Home on the raunch: George Bisset (Aneurin Barnard), Lady Seymour Worsley (Natalie Dormer) and Richard Worsley (Shaun Evans)

TV review
Arts and Entertainment

TV
Arts and Entertainment
Strictly Come Dancing was watched by 6.9m viewers

Strictly
Arts and Entertainment
NWA biopic Straight Outta Compton

film
Arts and Entertainment
Natalie Dormer as Margaery Tyrell and Lena Headey as Cersei Lannister in Game of Thrones

Game of Thrones
Arts and Entertainment
New book 'The Rabbit Who Wants To Fall Asleep' by Carl-Johan Forssen Ehrlin

books
Arts and Entertainment
Calvi is not afraid of exploring the deep stuff: loneliness, anxiety, identity, reinvention
music
Arts and Entertainment
Edinburgh solo performers Neil James and Jessica Sherr
comedy
Arts and Entertainment
If a deal to buy tBeats, founded by hip-hop star Dr Dre (pictured) and music producer Jimmy Iovine went through, it would be Apple’s biggest ever acquisition

album review
Arts and Entertainment
Paloma Faith is joining The Voice as a new coach

TV
Arts and Entertainment
Dowton Abbey has been pulling in 'telly tourists', who are visiting Highclere House in Berkshire

TV
Arts and Entertainment

TV
Arts and Entertainment
Patriot games: Vic Reeves featured in ‘Very British Problems’
TV review
Arts and Entertainment
film review
Arts and Entertainment
Summer nights: ‘Wet Hot American Summer: First Day of Camp’
TVBut what do we Brits really know about them?
Arts and Entertainment
Dr Michael Mosley is a game presenter

TV review
Latest stories from i100
Have you tried new the Independent Digital Edition apps?
SPONSORED FEATURES

ES Rentals

    Independent Dating
    and  

    By clicking 'Search' you
    are agreeing to our
    Terms of Use.

    Orthorexia nervosa: How becoming obsessed with healthy eating can lead to malnutrition

    Orthorexia nervosa

    How becoming obsessed with healthy eating can lead to malnutrition
    Lady Chatterley is not obscene, says TV director

    Lady Chatterley’s Lover

    Director Jed Mercurio on why DH Lawrence's novel 'is not an obscene story'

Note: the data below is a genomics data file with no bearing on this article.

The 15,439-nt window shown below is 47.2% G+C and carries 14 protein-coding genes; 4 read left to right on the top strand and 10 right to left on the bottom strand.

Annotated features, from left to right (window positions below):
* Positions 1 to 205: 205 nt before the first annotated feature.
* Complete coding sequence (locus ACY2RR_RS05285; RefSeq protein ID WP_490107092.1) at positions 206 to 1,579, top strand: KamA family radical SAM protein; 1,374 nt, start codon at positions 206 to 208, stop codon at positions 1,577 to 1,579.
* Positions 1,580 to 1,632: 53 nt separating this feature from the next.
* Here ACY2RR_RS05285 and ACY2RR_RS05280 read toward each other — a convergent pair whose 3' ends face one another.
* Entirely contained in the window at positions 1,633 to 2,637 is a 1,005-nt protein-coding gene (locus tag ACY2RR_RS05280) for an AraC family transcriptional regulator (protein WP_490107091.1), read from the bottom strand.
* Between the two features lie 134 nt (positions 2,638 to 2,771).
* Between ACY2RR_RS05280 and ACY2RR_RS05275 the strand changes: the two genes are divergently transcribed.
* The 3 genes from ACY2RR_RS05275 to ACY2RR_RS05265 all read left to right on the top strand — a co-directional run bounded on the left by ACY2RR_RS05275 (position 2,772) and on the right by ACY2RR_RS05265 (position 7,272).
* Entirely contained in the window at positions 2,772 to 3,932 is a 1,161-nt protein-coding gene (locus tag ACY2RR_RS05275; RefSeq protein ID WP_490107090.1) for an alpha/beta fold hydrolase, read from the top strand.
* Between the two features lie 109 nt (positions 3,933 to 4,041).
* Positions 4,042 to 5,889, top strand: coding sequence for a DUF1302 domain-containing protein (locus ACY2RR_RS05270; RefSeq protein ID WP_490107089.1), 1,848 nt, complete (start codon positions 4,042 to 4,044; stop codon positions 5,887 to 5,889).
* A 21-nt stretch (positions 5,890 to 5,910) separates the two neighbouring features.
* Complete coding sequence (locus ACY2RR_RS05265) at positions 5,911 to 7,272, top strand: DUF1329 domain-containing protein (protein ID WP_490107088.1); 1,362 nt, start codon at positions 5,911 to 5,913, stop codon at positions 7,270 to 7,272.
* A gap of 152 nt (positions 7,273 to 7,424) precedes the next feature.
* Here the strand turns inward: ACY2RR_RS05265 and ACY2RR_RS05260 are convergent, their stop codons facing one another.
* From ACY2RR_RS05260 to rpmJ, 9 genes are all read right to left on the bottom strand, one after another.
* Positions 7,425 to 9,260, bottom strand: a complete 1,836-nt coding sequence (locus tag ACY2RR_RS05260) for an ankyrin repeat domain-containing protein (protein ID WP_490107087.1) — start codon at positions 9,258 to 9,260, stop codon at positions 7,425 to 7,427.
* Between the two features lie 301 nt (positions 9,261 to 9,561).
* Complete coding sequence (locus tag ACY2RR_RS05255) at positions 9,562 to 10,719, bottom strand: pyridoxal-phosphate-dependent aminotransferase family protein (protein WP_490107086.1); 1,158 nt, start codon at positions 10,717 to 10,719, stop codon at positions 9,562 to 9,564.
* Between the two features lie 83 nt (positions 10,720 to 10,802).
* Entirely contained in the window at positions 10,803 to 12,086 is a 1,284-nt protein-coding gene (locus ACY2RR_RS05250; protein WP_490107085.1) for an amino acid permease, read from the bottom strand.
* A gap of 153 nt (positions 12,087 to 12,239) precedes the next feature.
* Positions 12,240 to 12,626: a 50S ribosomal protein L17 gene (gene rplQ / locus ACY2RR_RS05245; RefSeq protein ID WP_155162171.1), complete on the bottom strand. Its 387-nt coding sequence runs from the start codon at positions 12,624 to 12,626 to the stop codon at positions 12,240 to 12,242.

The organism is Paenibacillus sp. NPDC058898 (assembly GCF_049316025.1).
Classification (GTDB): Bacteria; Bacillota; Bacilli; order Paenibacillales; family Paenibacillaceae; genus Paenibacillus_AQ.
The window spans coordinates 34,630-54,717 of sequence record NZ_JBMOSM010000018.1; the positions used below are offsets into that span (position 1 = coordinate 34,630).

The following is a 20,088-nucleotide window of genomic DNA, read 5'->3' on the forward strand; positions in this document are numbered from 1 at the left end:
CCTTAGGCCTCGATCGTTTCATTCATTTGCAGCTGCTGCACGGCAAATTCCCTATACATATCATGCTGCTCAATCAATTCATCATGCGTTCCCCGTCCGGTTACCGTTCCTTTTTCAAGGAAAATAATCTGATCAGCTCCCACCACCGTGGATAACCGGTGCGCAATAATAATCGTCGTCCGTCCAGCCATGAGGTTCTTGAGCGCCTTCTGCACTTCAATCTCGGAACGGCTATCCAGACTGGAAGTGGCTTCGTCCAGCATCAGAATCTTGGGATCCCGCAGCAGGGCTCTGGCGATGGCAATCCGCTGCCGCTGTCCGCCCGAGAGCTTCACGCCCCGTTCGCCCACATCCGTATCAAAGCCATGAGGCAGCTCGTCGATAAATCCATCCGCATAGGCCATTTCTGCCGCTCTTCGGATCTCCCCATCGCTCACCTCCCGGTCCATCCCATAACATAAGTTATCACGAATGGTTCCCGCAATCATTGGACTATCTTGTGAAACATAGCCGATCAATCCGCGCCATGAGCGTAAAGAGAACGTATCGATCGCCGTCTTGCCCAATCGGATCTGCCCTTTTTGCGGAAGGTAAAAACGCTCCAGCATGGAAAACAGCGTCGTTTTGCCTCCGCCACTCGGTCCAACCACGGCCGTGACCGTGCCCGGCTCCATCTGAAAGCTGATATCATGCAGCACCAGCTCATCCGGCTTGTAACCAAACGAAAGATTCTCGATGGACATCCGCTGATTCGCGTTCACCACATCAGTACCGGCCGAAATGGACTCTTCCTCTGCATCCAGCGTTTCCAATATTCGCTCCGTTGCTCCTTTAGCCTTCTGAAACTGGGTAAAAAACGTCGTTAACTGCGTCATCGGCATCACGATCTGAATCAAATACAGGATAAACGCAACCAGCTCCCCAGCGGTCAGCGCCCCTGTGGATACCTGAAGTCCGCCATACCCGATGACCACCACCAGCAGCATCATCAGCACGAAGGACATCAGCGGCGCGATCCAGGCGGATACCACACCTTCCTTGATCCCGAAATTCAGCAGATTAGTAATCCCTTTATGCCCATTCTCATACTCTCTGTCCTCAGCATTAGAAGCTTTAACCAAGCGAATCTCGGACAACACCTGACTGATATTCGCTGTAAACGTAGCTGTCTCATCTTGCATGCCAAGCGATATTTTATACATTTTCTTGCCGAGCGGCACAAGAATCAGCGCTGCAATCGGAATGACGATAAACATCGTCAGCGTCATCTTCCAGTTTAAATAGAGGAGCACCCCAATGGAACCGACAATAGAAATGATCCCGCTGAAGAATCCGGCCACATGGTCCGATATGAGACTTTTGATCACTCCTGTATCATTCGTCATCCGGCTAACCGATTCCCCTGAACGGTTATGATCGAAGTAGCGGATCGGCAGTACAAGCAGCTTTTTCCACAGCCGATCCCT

Farmers in tropical forests are training ants to kill off bigger pests

    Set a pest to catch a pest

    Farmers in tropical forests are training ants to kill off bigger pests
    Mexico: A culture that celebrates darkness as an essential part of life

    The dark side of Mexico

    A culture that celebrates darkness as an essential part of life
    Being sexually assaulted was not your fault, Chrissie Hynde. Don't tell other victims it was theirs

    Being sexually assaulted was not your fault, Chrissie Hynde

    Please don't tell other victims it was theirs
    A nap a day could save your life - and here's why

    A nap a day could save your life

    A midday nap is 'associated with reduced blood pressure'
    If men are so obsessed by sex, why do they clam up when confronted with the grisly realities?

    If men are so obsessed by sex...

    ...why do they clam up when confronted with the grisly realities?
    The comedy titans of Avalon on their attempt to save BBC3

    Jon Thoday and Richard Allen-Turner

    The comedy titans of Avalon on their attempt to save BBC3
    The bathing machine is back... but with a difference

    Rolling in the deep

    The bathing machine is back but with a difference
    Part-privatised tests, new age limits, driverless cars: Tories plot motoring revolution

    Conservatives plot a motoring revolution

    Draft report reveals biggest reform to regulations since driving test introduced in 1935
    The Silk Roads that trace civilisation: Long before the West rose to power, Asian pathways were connecting peoples and places

    The Silk Roads that trace civilisation

    Long before the West rose to power, Asian pathways were connecting peoples and places
    House of Lords: Outcry as donors, fixers and MPs caught up in expenses scandal are ennobled

    The honours that shame Britain

    Outcry as donors, fixers and MPs caught up in expenses scandal are ennobled
    When it comes to street harassment, we need to talk about race

    'When it comes to street harassment, we need to talk about race'

    Why are black men living the stereotypes and why are we letting them get away with it?
    International Tap Festival: Forget Fred Astaire and Ginger Rogers - this dancing is improvised, spontaneous and rhythmic

    International Tap Festival comes to the UK

    Forget Fred Astaire and Ginger Rogers - this dancing is improvised, spontaneous and rhythmic
    War with Isis: Is Turkey's buffer zone in Syria a matter of self-defence – or just anti-Kurd?

    Turkey's buffer zone in Syria: self-defence – or just anti-Kurd?

    Ankara accused of exacerbating racial division by allowing Turkmen minority to cross the border